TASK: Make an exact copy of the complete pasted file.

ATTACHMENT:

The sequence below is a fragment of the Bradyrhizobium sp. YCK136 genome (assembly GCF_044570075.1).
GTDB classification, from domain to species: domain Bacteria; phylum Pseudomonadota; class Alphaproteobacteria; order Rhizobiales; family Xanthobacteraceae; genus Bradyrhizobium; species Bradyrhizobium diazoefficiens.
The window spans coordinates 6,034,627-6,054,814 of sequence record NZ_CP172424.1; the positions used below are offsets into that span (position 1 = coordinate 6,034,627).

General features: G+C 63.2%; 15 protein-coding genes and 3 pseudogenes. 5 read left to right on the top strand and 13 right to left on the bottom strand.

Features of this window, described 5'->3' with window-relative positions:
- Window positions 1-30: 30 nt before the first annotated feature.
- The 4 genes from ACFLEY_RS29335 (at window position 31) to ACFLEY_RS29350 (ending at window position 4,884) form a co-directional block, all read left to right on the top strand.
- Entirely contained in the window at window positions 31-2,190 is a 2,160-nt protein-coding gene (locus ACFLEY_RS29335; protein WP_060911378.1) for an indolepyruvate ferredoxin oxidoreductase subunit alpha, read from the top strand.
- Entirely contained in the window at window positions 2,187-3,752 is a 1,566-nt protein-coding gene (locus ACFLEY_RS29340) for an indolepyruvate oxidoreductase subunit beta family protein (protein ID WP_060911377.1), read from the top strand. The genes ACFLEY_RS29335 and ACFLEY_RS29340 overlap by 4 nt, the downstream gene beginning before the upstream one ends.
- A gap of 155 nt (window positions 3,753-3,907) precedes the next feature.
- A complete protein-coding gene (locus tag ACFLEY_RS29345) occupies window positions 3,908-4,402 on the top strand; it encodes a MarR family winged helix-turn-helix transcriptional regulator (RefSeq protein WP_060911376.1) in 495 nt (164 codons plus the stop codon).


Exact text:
The sequence below is a fragment of the Bradyrhizobium sp. YCK136 genome (assembly GCF_044570075.1).
GTDB classification, from domain to species: domain Bacteria; phylum Pseudomonadota; class Alphaproteobacteria; order Rhizobiales; family Xanthobacteraceae; genus Bradyrhizobium; species Bradyrhizobium diazoefficiens.
The window spans coordinates 6,034,627-6,054,814 of sequence record NZ_CP172424.1; the positions used below are offsets into that span (position 1 = coordinate 6,034,627).

General features: G+C 63.2%; 15 protein-coding genes and 3 pseudogenes. 5 read left to right on the top strand and 13 right to left on the bottom strand.

Features of this window, described 5'->3' with window-relative positions:
- Window positions 1-30: 30 nt before the first annotated feature.
- The 4 genes from ACFLEY_RS29335 (at window position 31) to ACFLEY_RS29350 (ending at window position 4,884) form a co-directional block, all read left to right on the top strand.
- Entirely contained in the window at window positions 31-2,190 is a 2,160-nt protein-coding gene (locus ACFLEY_RS29335; protein WP_060911378.1) for an indolepyruvate ferredoxin oxidoreductase subunit alpha, read from the top strand.
- Entirely contained in the window at window positions 2,187-3,752 is a 1,566-nt protein-coding gene (locus ACFLEY_RS29340) for an indolepyruvate oxidoreductase subunit beta family protein (protein ID WP_060911377.1), read from the top strand. The genes ACFLEY_RS29335 and ACFLEY_RS29340 overlap by 4 nt, the downstream gene beginning before the upstream one ends.
- A gap of 155 nt (window positions 3,753-3,907) precedes the next feature.
- A complete protein-coding gene (locus tag ACFLEY_RS29345) occupies window positions 3,908-4,402 on the top strand; it encodes a MarR family winged helix-turn-helix transcriptional regulator (RefSeq protein WP_060911376.1) in 495 nt (164 codons plus the stop codon).